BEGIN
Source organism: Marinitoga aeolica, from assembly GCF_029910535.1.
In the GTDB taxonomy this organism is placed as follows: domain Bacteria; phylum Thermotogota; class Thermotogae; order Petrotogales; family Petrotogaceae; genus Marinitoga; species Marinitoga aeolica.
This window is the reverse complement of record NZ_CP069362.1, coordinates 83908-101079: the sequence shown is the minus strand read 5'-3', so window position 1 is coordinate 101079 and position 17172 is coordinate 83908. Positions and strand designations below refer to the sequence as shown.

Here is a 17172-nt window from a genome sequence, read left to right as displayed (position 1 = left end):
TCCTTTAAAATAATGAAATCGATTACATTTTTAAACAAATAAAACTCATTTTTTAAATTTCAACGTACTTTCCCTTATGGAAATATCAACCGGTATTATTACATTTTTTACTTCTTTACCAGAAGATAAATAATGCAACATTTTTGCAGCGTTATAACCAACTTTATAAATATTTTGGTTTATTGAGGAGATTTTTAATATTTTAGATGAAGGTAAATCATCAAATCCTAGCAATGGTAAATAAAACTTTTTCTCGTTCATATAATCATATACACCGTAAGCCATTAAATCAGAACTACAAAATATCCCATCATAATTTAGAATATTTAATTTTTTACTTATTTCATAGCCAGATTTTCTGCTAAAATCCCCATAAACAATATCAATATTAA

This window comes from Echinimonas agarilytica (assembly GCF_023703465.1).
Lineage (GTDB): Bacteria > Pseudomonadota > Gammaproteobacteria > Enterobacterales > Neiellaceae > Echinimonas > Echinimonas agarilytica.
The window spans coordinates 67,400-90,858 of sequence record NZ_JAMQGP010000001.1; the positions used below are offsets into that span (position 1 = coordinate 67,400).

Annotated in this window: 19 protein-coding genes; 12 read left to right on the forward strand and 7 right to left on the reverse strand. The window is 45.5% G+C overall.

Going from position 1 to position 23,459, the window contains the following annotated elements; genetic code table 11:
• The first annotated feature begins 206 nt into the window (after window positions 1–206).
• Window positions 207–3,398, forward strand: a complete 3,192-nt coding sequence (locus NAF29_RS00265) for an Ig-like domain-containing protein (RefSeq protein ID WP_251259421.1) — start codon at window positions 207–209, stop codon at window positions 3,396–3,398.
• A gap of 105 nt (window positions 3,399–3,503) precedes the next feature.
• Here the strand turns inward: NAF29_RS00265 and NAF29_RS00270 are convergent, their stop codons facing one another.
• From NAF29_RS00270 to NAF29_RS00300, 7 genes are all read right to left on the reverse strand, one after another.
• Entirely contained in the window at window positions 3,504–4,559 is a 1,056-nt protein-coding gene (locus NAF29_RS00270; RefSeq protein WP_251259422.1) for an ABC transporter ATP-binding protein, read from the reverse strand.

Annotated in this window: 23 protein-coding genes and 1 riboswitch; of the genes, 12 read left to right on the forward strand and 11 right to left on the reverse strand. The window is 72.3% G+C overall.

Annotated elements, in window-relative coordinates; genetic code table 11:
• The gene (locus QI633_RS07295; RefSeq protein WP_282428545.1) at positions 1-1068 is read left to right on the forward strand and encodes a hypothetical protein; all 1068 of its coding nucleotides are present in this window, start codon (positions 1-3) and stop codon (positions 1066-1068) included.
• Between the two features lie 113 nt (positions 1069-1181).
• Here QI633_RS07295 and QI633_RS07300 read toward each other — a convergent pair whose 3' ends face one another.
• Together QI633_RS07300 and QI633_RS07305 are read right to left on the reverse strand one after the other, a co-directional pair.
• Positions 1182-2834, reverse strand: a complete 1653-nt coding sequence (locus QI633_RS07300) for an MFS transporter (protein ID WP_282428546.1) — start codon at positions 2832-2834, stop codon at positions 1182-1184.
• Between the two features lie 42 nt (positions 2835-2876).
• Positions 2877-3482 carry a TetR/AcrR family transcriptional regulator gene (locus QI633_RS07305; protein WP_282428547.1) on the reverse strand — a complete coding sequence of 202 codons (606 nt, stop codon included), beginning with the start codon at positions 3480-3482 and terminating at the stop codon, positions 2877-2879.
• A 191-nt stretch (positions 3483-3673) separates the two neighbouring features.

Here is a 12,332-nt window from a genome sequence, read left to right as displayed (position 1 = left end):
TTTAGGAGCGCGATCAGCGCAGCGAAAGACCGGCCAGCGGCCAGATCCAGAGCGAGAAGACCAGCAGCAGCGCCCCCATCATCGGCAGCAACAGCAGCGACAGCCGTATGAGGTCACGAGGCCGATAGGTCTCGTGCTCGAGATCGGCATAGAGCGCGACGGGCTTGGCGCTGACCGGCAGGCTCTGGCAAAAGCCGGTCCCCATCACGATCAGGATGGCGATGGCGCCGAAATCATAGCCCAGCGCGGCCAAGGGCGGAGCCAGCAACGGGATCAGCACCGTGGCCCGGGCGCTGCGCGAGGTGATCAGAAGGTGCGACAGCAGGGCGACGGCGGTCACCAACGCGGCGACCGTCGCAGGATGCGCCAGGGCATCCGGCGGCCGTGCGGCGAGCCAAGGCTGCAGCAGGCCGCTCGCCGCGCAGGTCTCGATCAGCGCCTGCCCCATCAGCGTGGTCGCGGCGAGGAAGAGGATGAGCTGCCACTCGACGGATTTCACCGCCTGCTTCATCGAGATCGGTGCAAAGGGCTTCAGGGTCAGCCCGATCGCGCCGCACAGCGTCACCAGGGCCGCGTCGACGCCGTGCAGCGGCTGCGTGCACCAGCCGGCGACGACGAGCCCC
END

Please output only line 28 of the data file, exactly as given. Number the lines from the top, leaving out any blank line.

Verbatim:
TTTAGGAGCGCGATCAGCGCAGCGAAAGACCGGCCAGCGGCCAGATCCAGAGCGAGAAGACCAGCAGCAGCGCCCCCATCATCGGCAGCAACAGCAGCGACAGCCGTATGAGGTCACGAGGCCGATAGGTCTCGTGCTCGAGATCGGCATAGAGCGCGACGGGCTTGGCGCTGACCGGCAGGCTCTGGCAAAAGCCGGTCCCCATCACGATCAGGATGGCGATGGCGCCGAAATCATAGCCCAGCGCGGCCAAGGGCGGAGCCAGCAACGGGATCAGCACCGTGGCCCGGGCGCTGCGCGAGGTGATCAGAAGGTGCGACAGCAGGGCGACGGCGGTCACCAACGCGGCGACCGTCGCAGGATGCGCCAGGGCATCCGGCGGCCGTGCGGCGAGCCAAGGCTGCAGCAGGCCGCTCGCCGCGCAGGTCTCGATCAGCGCCTGCCCCATCAGCGTGGTCGCGGCGAGGAAGAGGATGAGCTGCCACTCGACGGATTTCACCGCCTGCTTCATCGAGATCGGTGCAAAGGGCTTCAGGGTCAGCCCGATCGCGCCGCACAGCGTCACCAGGGCCGCGTCGACGCCGTGCAGCGGCTGCGTGCACCAGCCGGCGACGACGAGCCCC